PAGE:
A new survey by the Nigerian Polling organisation (NOIPolls) and Nigeria Health Watch says that the country will need 10,605 new doctors annually to avert health challenges and meet current population growth rate of 3.5% yearly.
In a bid to measure the scope of the trend in emigration of the Nigerian healthcare workforce, particularly medical doctors that has been a lingering problem in the country, the organisations carried out the survey.
“Nigeria has about 72,000 medical doctors registered with the Medical and Dental Council of Nigeria, with only approximately 35,000 practicing in Nigeria,” said Bell Ihua the Chief executive officer of NOIPolls limited, a Nigerian public opinion polling company.
Ihua further said, “The findings are critical to the ability of the health system to retain adequate skilled personnel to cope with Nigeria’s growing population.”
The survey conducted on medical doctors is to assess the prevalence with which medical doctors pursue work opportunities abroad and probable reasons why.
It found that 8 out of every 10 medical doctors in Nigeria are currently seeking work opportunities abroad, and this includes junior, mid and senior level doctors in both public and private medical institutions.
Bell added that the survey was targeted at Nigerian medical doctors, and it involved a mixed methodology approach employing quantitative and qualitative methods.
“Current population is about 182 million at a 3.5% growth rate from the 2006 census.
“This means we need about 303,333 medical doctors now, and at least 10,605 new doctors annually to join the workforce. Only at this level can we expect good quality patient care that is not compromised by errors occasioned by fatigued and overworked medical doctors,” said Ihua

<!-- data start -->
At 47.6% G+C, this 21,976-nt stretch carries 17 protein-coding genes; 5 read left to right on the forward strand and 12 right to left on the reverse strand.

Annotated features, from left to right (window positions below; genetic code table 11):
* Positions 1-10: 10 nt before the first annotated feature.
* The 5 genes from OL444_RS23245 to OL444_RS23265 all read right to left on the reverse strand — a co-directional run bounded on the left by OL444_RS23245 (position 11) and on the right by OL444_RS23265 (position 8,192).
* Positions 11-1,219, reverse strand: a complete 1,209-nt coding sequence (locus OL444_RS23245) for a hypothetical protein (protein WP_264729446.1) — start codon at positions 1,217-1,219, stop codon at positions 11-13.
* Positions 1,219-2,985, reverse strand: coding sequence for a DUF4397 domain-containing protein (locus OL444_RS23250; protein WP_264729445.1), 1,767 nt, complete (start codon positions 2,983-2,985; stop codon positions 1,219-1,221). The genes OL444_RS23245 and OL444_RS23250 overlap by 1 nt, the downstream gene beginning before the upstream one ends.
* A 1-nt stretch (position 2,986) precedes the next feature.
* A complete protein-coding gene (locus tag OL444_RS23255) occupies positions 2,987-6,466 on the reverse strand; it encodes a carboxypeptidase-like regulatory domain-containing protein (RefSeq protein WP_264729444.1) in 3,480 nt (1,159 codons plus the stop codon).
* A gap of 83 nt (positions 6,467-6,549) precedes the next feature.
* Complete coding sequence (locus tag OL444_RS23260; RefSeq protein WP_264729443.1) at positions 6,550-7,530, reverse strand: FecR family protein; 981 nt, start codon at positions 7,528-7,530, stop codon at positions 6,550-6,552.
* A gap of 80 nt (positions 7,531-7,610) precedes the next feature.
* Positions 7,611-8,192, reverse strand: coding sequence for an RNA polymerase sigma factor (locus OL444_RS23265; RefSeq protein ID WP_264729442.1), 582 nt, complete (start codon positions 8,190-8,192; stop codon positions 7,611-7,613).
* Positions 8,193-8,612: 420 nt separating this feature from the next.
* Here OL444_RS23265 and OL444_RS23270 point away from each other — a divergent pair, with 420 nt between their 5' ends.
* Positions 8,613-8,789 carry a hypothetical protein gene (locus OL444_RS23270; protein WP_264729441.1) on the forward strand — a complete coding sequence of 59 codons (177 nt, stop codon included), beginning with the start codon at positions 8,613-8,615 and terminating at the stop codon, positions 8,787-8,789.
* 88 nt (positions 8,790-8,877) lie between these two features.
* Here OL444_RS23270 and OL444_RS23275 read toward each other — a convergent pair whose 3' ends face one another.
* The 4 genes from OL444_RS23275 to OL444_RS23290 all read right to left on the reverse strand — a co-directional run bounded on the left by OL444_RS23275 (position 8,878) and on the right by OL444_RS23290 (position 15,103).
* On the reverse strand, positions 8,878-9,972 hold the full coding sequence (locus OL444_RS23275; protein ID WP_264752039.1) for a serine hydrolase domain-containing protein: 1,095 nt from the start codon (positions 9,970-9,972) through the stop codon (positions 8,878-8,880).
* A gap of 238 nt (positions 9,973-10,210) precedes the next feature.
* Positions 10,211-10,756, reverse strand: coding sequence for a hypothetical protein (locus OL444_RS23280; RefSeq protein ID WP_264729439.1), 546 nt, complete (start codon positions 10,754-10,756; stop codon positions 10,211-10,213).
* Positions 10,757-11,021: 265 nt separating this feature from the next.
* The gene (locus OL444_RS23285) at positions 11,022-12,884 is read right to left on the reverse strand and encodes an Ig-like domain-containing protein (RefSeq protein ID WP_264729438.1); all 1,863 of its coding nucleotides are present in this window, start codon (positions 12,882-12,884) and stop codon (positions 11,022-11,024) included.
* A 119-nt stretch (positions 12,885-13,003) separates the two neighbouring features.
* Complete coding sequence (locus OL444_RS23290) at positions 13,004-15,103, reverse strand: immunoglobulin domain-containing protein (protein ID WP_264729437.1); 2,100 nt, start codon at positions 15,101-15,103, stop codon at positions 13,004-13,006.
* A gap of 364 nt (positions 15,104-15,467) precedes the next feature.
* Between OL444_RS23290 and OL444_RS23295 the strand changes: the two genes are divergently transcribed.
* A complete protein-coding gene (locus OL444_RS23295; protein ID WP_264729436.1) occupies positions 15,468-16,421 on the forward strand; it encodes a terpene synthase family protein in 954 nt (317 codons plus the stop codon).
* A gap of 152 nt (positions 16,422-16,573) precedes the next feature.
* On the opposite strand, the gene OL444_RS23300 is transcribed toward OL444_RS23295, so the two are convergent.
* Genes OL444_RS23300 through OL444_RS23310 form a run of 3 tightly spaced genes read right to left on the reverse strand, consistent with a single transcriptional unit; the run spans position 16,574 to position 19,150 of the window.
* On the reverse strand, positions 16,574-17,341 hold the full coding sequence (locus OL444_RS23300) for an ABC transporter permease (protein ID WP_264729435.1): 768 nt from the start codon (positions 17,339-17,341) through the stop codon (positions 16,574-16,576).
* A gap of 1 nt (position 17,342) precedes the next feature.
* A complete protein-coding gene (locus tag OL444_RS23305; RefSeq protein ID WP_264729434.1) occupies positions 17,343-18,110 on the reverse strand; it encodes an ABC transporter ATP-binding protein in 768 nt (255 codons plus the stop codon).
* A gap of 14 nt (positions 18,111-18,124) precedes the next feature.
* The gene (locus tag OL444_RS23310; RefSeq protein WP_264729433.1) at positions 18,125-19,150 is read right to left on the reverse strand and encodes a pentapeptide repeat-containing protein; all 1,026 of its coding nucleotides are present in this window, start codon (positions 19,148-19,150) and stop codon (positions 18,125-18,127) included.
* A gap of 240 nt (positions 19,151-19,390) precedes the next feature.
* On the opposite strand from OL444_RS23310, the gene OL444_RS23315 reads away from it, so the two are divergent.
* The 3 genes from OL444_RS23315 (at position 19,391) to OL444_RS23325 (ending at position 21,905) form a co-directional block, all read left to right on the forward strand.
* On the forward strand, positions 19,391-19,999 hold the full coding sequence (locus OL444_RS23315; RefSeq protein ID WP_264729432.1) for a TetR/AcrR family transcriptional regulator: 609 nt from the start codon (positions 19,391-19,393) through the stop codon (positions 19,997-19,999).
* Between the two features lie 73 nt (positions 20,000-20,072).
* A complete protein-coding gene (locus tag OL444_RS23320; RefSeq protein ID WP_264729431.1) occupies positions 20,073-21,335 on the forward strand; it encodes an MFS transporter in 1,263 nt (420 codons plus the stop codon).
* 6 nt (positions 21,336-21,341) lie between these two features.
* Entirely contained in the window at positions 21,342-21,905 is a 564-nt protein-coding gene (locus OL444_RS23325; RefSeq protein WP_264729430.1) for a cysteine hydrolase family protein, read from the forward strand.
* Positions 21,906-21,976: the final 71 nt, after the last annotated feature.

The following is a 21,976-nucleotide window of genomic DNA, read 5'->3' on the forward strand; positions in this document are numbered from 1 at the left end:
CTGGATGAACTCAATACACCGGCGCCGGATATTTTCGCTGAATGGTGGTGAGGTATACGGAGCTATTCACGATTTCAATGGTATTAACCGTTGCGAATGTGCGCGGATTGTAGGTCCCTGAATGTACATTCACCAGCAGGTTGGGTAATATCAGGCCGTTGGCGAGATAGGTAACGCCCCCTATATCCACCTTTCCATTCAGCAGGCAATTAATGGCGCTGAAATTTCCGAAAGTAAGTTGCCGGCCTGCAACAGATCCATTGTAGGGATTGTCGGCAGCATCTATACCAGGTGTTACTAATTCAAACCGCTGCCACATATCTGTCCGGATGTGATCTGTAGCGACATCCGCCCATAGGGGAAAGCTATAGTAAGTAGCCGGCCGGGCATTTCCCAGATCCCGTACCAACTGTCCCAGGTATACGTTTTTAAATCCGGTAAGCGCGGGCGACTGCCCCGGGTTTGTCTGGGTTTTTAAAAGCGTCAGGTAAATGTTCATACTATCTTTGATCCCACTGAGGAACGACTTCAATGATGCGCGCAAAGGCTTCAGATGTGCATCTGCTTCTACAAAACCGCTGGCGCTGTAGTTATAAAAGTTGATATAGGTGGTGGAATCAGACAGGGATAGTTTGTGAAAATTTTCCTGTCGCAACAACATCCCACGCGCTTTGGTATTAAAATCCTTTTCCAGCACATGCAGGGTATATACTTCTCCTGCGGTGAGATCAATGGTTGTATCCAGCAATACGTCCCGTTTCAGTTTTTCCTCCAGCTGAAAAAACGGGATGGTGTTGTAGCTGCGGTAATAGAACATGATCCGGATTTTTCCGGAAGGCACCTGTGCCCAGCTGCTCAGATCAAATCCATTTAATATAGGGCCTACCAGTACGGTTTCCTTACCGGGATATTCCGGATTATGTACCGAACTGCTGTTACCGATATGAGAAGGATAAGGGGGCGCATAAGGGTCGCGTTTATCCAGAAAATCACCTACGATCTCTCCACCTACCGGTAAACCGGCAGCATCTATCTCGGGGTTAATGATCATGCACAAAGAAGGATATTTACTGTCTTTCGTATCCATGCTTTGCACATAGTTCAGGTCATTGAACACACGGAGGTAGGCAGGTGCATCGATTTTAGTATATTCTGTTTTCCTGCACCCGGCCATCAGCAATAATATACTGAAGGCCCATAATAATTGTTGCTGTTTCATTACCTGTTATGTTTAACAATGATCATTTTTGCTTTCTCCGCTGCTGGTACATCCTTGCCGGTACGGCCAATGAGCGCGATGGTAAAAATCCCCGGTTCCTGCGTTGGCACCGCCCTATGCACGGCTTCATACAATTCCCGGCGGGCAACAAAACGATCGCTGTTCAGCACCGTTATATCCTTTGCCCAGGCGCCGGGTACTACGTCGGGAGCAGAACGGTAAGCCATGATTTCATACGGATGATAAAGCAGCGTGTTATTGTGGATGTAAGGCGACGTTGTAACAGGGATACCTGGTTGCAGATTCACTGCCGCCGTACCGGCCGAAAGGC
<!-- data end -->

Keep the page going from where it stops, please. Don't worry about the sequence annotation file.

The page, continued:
Ifeanyi Nsofor, CEO of EpiAfric and health communication advisor, Nigeria Health Watch said the survey will translate into better training, better pay, better working conditions of health workers in Nigeria
“One thing that came to mind for me during the survey that being a doctor no longer has no dignity in it”.
“87% of doctors interviewed believed that government was unconcerned about their deplorable conditions”.
“It’s time for Nigerians to be scandalized about the state of the health sector”, said Nsofor
He added that the National Assembly should look at bills that put doctors in an uncomfortable position.
“Our first recommendation is to provide universal health coverage to improve the funding of the health sector”.
“Health should be on the agenda for the next Nigerian presidential elections and also there is need for the right people to head the health sector, so Nigerians can access proper medical care”
According to the findings revealed that the reasons for the looming brain drain in the health sector include challenges such as high taxes and deduction from salary (98 percent), low work satisfaction (92 percent), poor salaries and emoluments (91 percent) and the huge knowledge gap that exists in the medical practice abroad (47 percent) amongst others.
According to C.J Achonwa chairman Nigeria medical association (NMA); this survey also seeks to sound an alarm of a looming brain drain in the country’s health sector.
“If nothing is done urgently to curb this rising trend of emigration of healthcare practitioners – physicians, nurses, pharmacist, and laboratory scientists amongst others.
“The country’s health sector needs reforms to redesign of a health system that is responsive to the healthcare needs of the nation”. Said Achonwa .